They stated that, in both situations, no investment costs to the organization are incurred and therefore it is impossible to compute capital budgeting estimates of utility, such as return on investment.
To address this criticism, we must carefully define the concept of investment and then distinguish it from the cost concept more familiar to psychologists conducting utility analyses. To help clarify this distinction, we describe three types of alternative choice problems faced by managers who must decide on alternative courses of action within the human resource function (Anthony & Reece, 1983). The first type of alternative choice problem involves consideration of the costs of alternative courses of action. The second type of problem involves consideration of both revenues and costs. This is the problem that Hunter et al. (1988) described in their two examples. The third type of problem involves investment as well as revenues and costs. The capital budgeting model of utility proposed by Cronshaw and Alexander (1985) is congruent with this third type of alternative choice problem but not with the first two types.
Three key terms are incorporated into the preceding description of alternative choice problems: cost, revenu...
Cost refers to the amount of resources used for any purpose (Anthony & Reece, 1983). Costs incurred in an accounting period are either assets or expenses. An asset is defined as a cost that yields benefits to the organization beyond the current accounting period (usually 12 months). For example, a machine that is expected to have a useful life of 10 years is classified as an asset because it is expected to produce outputs (such as machined parts) that benefit the organization by bringing in revenue over a long period of time (in this case 10 years). An expense is defined as a cost that yields benefits to the organization only within the current accounting period. For example, the cost of electricity for the machine for one month is classified as an expense because the resulting benefits accrue only over the short term. This distinction between accounting for a cost as an asset or as an expense has important implications, which are discussed shortly. Revenue refers to the inflow of funds that results from the sale of goods and services to the firm's customers. An investment is the acquisition of an asset resulting in a future stream of expected cash inflows (i.e., revenues). For the example of the machine purchase given earlier, parts produced with the machine would be sold to customers, and the resulting stream of revenues would be received over the 10-year life of the machine. Normally, investment in an asset is made in a lump sum (which Cronshaw and Alexander, 1985, called original cost) at the beginning of a project.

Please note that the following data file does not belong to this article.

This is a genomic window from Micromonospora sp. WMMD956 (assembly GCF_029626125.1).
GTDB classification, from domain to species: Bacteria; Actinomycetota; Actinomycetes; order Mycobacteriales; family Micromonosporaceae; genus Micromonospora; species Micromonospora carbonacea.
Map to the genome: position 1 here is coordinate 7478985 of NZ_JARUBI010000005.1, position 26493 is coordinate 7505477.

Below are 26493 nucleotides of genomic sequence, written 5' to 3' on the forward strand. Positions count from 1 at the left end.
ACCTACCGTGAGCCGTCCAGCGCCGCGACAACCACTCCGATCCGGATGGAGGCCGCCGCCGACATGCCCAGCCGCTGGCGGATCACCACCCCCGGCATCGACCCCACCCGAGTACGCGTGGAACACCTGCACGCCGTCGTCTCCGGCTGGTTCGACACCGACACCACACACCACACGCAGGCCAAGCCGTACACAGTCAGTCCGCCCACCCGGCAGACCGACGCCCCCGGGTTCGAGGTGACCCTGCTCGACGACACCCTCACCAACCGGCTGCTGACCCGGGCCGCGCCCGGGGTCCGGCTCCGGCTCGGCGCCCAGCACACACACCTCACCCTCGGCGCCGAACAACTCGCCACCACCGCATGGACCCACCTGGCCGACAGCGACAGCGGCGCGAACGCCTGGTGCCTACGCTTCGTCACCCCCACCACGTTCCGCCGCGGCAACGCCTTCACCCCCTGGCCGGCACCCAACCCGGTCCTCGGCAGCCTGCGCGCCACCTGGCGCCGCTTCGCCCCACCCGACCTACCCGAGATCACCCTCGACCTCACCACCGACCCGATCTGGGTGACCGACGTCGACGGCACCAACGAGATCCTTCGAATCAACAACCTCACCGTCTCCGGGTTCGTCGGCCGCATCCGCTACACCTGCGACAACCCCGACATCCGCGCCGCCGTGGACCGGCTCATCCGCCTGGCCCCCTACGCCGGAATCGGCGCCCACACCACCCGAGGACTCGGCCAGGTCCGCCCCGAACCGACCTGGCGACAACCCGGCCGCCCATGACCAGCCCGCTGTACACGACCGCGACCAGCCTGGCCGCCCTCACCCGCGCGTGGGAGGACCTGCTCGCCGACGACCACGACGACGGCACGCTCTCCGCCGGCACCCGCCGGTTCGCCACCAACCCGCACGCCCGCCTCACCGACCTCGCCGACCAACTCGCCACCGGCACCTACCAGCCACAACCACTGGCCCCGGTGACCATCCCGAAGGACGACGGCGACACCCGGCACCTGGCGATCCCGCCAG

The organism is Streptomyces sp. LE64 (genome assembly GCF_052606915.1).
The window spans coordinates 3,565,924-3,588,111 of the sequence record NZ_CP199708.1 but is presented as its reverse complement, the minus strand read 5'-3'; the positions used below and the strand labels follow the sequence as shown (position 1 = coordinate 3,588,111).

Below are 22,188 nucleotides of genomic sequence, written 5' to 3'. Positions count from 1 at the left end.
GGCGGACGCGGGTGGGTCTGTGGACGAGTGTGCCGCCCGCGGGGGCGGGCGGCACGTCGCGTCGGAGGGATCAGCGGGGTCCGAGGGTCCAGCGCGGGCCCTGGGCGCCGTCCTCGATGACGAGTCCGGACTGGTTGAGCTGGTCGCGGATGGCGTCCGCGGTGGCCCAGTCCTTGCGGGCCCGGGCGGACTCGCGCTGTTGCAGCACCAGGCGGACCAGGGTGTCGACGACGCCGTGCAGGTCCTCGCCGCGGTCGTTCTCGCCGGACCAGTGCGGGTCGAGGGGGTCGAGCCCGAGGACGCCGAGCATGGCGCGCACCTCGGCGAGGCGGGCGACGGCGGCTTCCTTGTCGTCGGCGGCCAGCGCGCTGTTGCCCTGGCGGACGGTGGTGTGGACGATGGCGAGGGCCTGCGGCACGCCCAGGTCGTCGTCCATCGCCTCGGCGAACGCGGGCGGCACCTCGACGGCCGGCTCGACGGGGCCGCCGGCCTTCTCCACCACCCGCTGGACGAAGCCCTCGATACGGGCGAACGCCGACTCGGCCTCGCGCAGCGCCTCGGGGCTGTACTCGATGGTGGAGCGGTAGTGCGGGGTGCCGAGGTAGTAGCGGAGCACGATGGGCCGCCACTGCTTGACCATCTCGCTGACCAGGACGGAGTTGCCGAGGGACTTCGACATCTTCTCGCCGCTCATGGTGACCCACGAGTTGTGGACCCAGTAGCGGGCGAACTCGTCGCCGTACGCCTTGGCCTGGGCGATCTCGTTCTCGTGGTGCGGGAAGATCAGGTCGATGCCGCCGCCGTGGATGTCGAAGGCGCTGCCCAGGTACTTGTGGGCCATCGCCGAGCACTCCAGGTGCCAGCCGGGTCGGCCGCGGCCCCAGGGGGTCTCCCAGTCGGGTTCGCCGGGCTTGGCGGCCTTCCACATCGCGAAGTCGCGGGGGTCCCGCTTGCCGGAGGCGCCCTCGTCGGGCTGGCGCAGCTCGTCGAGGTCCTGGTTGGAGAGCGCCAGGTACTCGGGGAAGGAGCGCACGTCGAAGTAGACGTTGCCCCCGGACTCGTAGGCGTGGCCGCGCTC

Conventional utility analyses used by industrial psychologists (e.g., Cronbach & Gleser, 1965; Schmidt, Hunter, McKenzie, & Muldrow, 1979) often contain terms for both revenue and cost.